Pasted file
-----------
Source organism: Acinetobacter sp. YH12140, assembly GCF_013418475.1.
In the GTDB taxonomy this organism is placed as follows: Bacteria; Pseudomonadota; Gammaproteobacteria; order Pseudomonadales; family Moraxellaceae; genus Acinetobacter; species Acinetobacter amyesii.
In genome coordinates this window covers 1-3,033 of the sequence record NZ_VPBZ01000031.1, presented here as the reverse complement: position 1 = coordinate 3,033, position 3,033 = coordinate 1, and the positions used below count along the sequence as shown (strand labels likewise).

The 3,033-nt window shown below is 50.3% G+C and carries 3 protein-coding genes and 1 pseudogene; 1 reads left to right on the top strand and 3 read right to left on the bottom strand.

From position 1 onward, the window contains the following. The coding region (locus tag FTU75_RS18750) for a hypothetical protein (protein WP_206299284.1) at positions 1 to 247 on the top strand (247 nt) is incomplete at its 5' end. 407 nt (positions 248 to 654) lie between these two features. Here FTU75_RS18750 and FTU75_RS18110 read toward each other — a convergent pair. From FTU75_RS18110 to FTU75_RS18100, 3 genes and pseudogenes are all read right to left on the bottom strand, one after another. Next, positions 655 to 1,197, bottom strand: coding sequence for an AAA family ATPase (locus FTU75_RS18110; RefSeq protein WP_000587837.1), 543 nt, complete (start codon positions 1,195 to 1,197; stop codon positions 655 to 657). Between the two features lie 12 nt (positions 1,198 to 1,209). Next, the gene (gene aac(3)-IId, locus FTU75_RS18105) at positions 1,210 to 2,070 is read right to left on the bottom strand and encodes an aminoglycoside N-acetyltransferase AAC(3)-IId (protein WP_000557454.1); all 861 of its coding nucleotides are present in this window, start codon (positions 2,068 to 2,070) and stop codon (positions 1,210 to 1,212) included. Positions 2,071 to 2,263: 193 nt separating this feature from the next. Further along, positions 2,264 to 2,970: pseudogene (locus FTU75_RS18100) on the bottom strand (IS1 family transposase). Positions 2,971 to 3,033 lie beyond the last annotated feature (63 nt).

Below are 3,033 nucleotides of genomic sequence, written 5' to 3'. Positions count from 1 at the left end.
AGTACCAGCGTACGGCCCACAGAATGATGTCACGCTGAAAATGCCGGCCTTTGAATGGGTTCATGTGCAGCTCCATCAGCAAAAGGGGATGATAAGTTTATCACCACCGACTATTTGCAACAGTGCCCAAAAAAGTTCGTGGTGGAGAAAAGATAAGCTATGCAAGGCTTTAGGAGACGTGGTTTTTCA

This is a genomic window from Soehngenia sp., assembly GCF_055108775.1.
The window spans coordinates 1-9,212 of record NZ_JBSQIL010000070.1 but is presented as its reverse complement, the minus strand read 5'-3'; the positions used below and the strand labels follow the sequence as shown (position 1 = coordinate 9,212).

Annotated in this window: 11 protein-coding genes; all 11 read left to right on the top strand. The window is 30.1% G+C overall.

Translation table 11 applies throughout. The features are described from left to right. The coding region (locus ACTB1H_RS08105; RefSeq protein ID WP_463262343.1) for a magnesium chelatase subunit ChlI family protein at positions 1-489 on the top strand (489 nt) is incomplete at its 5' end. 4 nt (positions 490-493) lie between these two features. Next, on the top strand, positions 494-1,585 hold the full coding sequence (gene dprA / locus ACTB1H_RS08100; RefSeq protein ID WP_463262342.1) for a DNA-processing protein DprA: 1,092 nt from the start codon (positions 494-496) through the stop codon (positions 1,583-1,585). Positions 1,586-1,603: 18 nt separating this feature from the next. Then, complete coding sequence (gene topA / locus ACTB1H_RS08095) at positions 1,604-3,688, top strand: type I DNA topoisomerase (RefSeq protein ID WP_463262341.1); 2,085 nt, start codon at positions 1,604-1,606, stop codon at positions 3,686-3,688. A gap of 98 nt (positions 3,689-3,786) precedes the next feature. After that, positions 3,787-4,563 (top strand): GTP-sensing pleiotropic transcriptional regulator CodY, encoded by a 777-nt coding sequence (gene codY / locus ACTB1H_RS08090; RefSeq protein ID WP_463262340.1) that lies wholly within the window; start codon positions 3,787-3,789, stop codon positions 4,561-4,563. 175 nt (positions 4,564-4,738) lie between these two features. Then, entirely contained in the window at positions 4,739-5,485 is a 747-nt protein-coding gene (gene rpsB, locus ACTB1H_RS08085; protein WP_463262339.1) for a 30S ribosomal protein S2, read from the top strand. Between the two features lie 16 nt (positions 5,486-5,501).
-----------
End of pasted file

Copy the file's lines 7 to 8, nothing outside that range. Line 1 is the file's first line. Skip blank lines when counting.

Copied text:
AGTACCAGCGTACGGCCCACAGAATGATGTCACGCTGAAAATGCCGGCCTTTGAATGGGTTCATGTGCAGCTCCATCAGCAAAAGGGGATGATAAGTTTATCACCACCGACTATTTGCAACAGTGCCCAAAAAAGTTCGTGGTGGAGAAAAGATAAGCTATGCAAGGCTTTAGGAGACGTGGTTTTTCA

This is a genomic window from Soehngenia sp., assembly GCF_055108775.1.